The meaning of the tribal name(s) is unknown, but may come from the horned god, Cernunnos, either directly or through a leader named after the god. The alternative spelling for Cernunnos is Carnonos, which is perfect common Celtic. The root 'carn' means 'horn', with plural suffix being added, and then '-os', which is a male singular nominative suffix. The name means 'horns' as a name for a male individual. If the tribes adopted their name(s) from the region itself, then it could derive from a Celtic word for a prominent stone or pile of stones, a word imported into modern English as 'cairn'. A mountain range in the area is today known as the Cairngorms, after the prominent peak, Cairn Gorm.

The tribal area would approximately have encompassed the north-west Highlands, starting around northern Argyll and Mull, and extending some distance up the coast (perhaps opposite, and including, Skye), while also extending an unknown distance east into the interior. In later periods at least, this tribe or tribes would have been under the domination at various times of the high king of the Picts (ie. the king of Alba), and later the high king of the North Picts, before gradually being taken over by Dál Riatan Scots moving up from the south.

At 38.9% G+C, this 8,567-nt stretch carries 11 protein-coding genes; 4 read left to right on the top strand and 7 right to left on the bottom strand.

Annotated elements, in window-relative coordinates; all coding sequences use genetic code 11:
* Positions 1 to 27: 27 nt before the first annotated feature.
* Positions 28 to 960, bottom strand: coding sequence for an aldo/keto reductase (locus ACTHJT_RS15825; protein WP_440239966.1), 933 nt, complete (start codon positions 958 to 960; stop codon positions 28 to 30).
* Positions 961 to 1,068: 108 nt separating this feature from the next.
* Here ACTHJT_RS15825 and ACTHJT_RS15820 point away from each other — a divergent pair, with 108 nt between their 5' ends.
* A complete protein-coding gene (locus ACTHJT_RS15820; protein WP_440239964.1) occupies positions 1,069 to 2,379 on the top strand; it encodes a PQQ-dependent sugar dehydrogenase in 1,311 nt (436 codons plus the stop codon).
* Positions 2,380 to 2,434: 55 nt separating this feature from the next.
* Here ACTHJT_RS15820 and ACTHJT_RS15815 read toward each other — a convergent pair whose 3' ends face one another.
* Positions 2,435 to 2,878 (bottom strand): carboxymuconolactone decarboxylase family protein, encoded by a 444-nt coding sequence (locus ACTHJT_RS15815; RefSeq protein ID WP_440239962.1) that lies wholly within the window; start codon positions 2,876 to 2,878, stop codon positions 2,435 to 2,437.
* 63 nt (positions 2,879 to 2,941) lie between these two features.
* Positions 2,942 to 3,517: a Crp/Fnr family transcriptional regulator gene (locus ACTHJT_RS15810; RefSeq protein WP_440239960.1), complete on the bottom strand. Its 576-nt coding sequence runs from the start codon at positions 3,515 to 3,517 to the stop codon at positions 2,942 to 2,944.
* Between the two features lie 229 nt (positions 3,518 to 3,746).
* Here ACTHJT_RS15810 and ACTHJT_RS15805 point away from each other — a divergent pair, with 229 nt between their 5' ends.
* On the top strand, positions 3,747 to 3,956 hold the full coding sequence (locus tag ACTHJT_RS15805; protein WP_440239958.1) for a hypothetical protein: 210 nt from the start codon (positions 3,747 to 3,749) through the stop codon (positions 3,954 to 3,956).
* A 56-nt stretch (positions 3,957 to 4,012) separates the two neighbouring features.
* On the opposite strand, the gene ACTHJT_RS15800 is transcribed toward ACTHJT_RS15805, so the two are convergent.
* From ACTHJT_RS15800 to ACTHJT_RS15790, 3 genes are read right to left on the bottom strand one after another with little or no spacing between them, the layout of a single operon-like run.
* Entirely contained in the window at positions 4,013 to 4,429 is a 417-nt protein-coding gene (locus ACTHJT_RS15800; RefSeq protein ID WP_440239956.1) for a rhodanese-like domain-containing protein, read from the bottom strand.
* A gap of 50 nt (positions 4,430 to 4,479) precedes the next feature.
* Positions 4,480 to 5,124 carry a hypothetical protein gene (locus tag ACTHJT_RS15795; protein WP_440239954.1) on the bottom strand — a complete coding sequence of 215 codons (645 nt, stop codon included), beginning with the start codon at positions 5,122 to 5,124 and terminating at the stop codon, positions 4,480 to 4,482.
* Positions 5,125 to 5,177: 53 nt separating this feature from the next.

Ancient Britons

(Information by Edward Dawson, with additional information by Peter Kessler, from Atlas of British History, G S P Freeman-Grenville (Rex Collins, London, 1979), from Life of Agricola, Tacitus, from Geography, Ptolemy, from The Oxford History of England: Roman Britain, Peter Salway, from the Pictish Chronicle, from Ancient Man in Britain, Donald Alexander Mackenzie (Blackie & Son Ltd, 2014), and from the Ravenna Cosmography (compiled by an anonymous cleric).)

AD 83

Within the Caledonian heartland, firstly north of the Firth of Forth (in AD 83) and then at Mons Graupius (or Mons Grampius, in AD 84), Roman Governor Agricola wins victories over what are termed the 'Caledonides' led by Calgucus (using the diminutive form of the name, perhaps to suggest that this is viewed as a minor group, perhaps without a recognised leadership). The idea is to pre-empt an intended attack by the Caledonians, but it almost proves disastrous in the first year as the Roman Ninth Legion is surprised by a night assault.

Map of Britain AD 10
By the end of the first century BC and the start of the first century AD, British politics often came to the attention of Rome, and the borders of the tribal states of the south-east were pretty well known (click or tap on map to view full sized)